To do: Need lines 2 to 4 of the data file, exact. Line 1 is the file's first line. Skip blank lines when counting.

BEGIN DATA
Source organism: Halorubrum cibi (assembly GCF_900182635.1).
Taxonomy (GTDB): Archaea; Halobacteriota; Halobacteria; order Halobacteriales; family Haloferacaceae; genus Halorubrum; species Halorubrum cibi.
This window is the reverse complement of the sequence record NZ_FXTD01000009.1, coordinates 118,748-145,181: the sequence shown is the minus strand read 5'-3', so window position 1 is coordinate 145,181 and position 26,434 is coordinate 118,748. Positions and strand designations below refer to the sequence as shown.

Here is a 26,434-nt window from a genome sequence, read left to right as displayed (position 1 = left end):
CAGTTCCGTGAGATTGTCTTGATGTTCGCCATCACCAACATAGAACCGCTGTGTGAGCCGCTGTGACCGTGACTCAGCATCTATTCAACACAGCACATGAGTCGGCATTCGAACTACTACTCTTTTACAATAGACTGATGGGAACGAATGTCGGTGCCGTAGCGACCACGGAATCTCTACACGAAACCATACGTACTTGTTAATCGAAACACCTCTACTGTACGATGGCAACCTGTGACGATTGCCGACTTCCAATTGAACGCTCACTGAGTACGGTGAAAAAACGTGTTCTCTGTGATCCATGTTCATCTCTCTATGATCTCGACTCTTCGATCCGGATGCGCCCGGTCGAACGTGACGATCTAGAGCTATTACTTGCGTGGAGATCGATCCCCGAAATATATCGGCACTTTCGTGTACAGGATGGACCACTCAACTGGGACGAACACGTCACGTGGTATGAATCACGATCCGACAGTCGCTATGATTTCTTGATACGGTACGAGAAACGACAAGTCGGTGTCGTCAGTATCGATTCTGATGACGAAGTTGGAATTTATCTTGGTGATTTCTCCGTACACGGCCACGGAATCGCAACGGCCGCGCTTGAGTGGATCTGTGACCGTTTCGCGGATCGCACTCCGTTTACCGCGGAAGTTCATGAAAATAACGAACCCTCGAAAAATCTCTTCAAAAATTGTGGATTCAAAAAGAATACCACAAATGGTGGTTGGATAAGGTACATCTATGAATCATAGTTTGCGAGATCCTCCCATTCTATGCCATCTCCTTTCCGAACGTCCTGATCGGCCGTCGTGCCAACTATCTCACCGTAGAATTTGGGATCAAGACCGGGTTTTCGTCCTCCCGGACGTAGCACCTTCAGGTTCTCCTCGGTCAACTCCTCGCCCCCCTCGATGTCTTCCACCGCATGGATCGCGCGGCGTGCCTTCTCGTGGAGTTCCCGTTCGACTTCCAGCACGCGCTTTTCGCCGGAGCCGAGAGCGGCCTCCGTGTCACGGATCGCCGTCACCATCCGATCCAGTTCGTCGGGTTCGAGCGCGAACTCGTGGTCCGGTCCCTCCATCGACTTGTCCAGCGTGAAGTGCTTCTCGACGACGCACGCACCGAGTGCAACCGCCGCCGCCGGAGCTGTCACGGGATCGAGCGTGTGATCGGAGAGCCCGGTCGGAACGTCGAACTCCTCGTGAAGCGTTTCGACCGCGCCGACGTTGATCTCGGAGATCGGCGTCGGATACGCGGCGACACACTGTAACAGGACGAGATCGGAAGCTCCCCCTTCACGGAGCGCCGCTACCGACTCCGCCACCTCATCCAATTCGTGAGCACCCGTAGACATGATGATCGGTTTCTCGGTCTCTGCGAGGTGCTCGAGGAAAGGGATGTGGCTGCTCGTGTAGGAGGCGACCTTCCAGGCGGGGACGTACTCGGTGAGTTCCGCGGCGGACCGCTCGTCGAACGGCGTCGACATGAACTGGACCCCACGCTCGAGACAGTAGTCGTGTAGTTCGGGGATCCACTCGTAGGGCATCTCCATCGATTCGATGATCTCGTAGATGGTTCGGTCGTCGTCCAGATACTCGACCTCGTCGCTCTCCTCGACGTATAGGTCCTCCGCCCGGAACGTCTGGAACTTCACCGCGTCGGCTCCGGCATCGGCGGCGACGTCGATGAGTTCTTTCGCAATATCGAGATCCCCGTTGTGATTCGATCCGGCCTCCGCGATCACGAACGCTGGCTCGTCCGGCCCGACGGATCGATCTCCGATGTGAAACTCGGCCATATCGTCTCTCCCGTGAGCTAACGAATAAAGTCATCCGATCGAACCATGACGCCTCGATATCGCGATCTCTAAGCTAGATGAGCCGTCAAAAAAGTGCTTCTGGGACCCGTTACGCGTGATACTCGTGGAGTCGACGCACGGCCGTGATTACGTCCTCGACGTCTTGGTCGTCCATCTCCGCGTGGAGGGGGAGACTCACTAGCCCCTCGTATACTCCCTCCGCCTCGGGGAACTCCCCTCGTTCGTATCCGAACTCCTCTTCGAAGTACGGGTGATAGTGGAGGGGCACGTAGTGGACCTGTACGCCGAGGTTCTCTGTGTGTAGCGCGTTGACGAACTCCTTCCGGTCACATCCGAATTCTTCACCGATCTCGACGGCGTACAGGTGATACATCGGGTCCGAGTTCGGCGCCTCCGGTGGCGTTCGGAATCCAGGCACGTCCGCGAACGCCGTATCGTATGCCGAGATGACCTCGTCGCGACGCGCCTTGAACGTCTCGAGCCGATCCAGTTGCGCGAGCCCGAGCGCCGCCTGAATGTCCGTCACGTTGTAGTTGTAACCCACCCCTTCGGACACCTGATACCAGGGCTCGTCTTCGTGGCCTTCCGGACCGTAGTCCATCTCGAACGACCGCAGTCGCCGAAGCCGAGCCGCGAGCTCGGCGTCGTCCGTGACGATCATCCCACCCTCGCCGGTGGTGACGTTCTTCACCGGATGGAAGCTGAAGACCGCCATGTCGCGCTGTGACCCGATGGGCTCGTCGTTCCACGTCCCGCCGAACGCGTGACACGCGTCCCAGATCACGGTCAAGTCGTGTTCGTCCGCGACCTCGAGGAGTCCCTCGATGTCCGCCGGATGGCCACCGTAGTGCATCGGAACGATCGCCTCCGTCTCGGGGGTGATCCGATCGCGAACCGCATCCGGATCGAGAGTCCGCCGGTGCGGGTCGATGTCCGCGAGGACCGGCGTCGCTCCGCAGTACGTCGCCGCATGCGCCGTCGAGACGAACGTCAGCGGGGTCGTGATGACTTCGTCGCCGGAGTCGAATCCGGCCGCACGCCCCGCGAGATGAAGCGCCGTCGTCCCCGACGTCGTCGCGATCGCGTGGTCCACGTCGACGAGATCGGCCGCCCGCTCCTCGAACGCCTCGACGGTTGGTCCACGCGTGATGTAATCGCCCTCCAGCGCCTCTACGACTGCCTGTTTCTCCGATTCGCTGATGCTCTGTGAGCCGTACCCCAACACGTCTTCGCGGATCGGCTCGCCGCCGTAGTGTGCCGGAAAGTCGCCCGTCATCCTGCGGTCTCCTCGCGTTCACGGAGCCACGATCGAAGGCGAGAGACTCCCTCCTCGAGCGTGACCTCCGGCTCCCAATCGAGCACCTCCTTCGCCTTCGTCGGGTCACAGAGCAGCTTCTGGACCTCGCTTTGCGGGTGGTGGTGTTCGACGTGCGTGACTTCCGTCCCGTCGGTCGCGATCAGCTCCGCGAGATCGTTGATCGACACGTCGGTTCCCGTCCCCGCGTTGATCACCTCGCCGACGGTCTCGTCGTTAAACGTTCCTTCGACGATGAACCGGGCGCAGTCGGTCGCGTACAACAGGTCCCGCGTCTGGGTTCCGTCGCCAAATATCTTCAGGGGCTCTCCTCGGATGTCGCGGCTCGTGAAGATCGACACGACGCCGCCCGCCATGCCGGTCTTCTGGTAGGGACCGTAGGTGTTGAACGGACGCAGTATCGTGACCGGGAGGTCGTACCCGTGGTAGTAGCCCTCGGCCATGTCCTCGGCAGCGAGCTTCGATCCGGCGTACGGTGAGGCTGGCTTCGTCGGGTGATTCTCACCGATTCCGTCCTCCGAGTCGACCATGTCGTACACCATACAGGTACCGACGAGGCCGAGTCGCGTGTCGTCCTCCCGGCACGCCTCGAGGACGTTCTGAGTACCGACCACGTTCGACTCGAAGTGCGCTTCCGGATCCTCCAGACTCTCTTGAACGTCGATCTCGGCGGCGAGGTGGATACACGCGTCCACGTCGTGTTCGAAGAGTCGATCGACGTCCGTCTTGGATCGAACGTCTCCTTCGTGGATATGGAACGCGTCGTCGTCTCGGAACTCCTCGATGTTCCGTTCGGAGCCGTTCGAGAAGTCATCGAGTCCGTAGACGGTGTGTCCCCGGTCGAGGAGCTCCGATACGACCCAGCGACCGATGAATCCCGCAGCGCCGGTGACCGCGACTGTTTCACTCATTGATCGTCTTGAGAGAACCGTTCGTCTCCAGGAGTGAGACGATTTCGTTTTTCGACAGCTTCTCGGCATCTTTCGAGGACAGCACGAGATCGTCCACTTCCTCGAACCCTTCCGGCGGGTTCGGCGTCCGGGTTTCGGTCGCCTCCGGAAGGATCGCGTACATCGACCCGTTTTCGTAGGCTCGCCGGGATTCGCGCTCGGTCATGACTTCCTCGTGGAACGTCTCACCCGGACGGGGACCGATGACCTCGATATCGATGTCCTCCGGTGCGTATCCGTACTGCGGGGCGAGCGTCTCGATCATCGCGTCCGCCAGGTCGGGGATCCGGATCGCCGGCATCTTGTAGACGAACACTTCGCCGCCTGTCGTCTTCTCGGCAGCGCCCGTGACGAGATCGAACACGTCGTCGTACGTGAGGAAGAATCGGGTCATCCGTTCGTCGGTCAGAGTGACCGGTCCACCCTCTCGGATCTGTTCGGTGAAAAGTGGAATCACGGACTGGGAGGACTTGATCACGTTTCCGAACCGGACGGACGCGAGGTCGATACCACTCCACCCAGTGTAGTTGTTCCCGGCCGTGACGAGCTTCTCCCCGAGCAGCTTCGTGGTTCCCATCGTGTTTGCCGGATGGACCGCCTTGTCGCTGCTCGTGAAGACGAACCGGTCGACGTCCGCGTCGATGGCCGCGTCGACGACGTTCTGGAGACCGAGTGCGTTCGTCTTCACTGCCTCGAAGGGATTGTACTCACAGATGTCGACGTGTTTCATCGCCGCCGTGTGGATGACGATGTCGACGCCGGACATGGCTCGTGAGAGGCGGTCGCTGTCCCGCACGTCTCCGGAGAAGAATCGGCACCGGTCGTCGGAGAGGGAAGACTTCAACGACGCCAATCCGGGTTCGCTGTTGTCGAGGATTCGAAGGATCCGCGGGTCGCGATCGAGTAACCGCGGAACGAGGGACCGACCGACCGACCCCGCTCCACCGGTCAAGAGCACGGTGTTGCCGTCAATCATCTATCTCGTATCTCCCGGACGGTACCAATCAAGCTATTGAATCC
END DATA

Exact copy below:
Taxonomy (GTDB): Archaea; Halobacteriota; Halobacteria; order Halobacteriales; family Haloferacaceae; genus Halorubrum; species Halorubrum cibi.
This window is the reverse complement of the sequence record NZ_FXTD01000009.1, coordinates 118,748-145,181: the sequence shown is the minus strand read 5'-3', so window position 1 is coordinate 145,181 and position 26,434 is coordinate 118,748. Positions and strand designations below refer to the sequence as shown.

Here is a 26,434-nt window from a genome sequence, read left to right as displayed (position 1 = left end):